Parliament on Wednesday said it would take stern measures against Justice minister Patrick Chinamasa after he failed to turn up for a portfolio committee cross-examination for the third time in less than a month, without an official excuse, and gave him the last chance to appear for questioning.
The Parliamentary Portfolio Committee on Mines and Energy wants Chinamasa to explain the controversial take-over of SMM Holdings Zimbabwe, the conflict sparked by government’s wanton interest in the company, including equity issues, and why the Shabanie and Mashava mines collapsed under reconstruction despite receiving state aid.
More precisely, the committee is eager to determine whether Chinamasa adhered to the country’s anti-corruption and reconstruction laws and whether administration issues were carried out above board.
But thrice this month, on December 6, 13 and 15, Chinamasa failed to turn up for questioning, giving unconvincing excuses.
The questioning, which was scheduled to start at 10am yesterday, was called off nearly an hour after the 10-member portfolio committee had sat.
“The minister did not come . . . We are now calling him to appear before the committee on the 10th of January (next year). So, the letter is being written to the minister to again request him to appear before the committee on the 10th. The committee will follow the procedure as required by the law and Parliament,” portfolio committee chairman Edward Chindori-Chininga said.
“If he fails to appear after three requests, then the committee will take necessary measures in accordance with the law.”
Chindori-Chininga, a former Mines minister, said the committee was unhappy with Chinamasa’s contempt and flagrant disregard of procedure, avoiding the organ and choosing instead to telephone the House of Assembly Speaker Lovemore Moyo and the Deputy Clerk of Parliament Kennedy Chokuda explaining his position.
Chinamasa is said to have told Moyo and Chokuda that he needed more time to prepare for the cross-examination, as he had flown back into the country on Tuesday.
But sources confirmed Chinamasa was on his way to a Zanu PF central committee meeting, a forerunner to the party’s national congress that opens in Manicaland today, around the time Chindori-Chininga and his team were waiting for him.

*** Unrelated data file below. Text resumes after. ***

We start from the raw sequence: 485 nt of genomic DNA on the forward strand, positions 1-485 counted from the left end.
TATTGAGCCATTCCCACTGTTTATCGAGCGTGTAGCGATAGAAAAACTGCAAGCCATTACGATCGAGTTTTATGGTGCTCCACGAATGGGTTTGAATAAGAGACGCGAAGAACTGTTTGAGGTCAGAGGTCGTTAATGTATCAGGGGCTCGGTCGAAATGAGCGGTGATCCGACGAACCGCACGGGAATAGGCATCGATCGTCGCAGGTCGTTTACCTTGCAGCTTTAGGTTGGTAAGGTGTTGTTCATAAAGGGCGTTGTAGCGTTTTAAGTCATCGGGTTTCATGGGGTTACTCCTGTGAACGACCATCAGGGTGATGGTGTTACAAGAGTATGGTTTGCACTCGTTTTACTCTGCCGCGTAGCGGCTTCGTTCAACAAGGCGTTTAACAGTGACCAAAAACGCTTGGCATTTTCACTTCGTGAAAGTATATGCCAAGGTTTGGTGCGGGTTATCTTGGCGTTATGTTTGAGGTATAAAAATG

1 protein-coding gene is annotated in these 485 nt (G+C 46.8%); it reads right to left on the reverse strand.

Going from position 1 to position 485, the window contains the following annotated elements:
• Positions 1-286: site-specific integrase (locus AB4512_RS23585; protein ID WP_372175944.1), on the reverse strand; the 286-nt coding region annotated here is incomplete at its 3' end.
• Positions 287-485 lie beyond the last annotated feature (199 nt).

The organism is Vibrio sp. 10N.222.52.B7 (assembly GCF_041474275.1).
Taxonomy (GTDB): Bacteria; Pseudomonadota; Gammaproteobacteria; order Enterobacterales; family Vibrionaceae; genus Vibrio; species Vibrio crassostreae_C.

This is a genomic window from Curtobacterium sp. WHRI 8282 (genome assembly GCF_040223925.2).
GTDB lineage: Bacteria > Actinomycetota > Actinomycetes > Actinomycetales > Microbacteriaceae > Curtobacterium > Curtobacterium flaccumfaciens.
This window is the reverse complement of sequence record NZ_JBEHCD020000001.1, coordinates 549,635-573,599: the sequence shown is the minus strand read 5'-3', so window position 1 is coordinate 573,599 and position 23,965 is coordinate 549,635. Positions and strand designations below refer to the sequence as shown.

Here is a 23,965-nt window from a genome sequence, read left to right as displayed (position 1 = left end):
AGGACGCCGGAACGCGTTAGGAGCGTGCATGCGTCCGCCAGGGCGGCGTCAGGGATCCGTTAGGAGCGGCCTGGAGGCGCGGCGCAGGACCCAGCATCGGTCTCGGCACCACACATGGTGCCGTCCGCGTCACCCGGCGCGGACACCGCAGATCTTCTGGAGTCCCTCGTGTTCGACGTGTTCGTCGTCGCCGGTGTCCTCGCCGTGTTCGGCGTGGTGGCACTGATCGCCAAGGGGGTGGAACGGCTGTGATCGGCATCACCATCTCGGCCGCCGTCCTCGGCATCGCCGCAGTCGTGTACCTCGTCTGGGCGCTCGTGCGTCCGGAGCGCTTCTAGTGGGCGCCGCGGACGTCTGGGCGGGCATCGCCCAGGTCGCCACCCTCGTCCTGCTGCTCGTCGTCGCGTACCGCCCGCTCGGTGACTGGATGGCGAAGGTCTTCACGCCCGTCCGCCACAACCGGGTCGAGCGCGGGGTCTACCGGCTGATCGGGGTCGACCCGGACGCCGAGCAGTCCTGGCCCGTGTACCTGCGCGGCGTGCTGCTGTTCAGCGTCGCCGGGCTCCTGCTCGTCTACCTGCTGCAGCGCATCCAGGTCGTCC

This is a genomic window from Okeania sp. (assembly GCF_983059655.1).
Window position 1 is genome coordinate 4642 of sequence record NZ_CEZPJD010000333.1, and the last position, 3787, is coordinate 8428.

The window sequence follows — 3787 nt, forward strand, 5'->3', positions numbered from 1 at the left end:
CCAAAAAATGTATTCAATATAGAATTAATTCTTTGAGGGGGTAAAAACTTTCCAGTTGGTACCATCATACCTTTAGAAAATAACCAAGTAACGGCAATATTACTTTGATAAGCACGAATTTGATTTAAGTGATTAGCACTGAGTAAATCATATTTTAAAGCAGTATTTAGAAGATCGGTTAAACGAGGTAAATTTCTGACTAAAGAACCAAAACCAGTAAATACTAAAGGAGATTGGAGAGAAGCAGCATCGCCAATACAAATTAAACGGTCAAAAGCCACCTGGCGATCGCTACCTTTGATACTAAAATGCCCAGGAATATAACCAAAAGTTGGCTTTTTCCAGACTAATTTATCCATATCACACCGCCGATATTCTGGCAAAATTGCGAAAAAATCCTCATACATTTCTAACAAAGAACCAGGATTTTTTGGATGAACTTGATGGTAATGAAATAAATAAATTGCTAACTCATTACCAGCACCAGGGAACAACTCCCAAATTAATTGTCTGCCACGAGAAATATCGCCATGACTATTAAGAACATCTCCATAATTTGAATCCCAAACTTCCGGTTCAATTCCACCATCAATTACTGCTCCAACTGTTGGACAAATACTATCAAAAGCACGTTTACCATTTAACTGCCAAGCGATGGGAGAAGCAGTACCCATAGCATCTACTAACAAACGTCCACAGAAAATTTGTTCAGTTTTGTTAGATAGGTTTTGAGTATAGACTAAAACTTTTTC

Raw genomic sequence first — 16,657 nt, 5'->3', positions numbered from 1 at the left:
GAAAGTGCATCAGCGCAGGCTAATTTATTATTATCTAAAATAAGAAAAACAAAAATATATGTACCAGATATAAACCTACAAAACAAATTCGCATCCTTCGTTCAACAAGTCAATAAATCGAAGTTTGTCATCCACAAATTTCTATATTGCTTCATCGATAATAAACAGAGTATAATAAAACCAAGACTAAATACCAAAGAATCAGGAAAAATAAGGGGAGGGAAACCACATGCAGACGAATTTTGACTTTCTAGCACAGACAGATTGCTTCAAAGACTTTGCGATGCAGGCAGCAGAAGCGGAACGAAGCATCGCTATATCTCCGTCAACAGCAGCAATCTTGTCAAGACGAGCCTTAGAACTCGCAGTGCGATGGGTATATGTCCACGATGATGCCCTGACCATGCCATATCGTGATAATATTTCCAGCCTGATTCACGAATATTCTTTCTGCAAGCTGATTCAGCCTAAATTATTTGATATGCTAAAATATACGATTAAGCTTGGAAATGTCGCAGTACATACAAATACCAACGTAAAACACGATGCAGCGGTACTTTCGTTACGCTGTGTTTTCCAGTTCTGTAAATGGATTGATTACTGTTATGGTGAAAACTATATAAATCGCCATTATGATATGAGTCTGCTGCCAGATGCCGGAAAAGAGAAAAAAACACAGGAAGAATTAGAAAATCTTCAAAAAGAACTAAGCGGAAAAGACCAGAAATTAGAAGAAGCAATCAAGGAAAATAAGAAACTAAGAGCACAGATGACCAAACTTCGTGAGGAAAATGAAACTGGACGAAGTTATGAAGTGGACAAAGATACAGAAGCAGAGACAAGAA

The portfolio committee was also clued-up of the itinerary.
“We regret that this kind of scenario is going on because it is not the committee position to be in confrontation with the minister,” Chindori-Chininga said.
“We are not accusing the minister. We want to hear his side of the story in terms of SMM and decide on who is right and who is wrong.
“What we want to know is whether he did things in accordance with the anti-corruption law and the reconstruction law and whether the administration issues were carried out in accordance with the laws and why those two mines did close despite having received the required (financial) support.”
Cabinet and Parliament decided to pry into the issue after suspecting Chinamasa and SMM Zimbabwe administrator Afaras Gwaradzimba might have conspired to conceal the truth about the take-over of SMM Zimbabwe and it’s disputed state-indebtedness and contested shareholding, for reasons still unknown.
Chinamasa is widely held responsible for muscling the enactment of the Reconstruction of State-Indebted & Insolvent Companies Act and scheming the aggressive take-over of SMM Zimbabwe, the local subsidiary of UK-registered SMM Holdings Limited, from South Africa-based Zimbabwean business magnate Mutumwa Mawere through its provisions.
Mawere, who was in the process of acquiring SMM Holdings Limited from UK’s T&N when government annexed the company and placed it on reconstruction in September 2004, has already appeared before the portfolio committee to give oral evidence about the issues in question.
Mawere accuses Chinamasa of misleading the nation, including President Robert Mugabe, with claims that SMM Zimbabwe was state-indebted and that government had successfully acquired SMM Holdings Limited from T&N through Gwaradzimba’s AMG Global Chartered Accountants.
It has since emerged, however, that government’s bid to register AMG Global in the UK as the new shareholder of SMM Zimbabwe’s parent in the UK failed after losing a court challenge by Mawere in a British High Court.
A huge stock of evidence has also built proving Chinamasa’s definition of state-indebtedness is warped.
It has also emerged that Shabanie and Mashava mines may have collapsed due to financial abuse and mismanagement.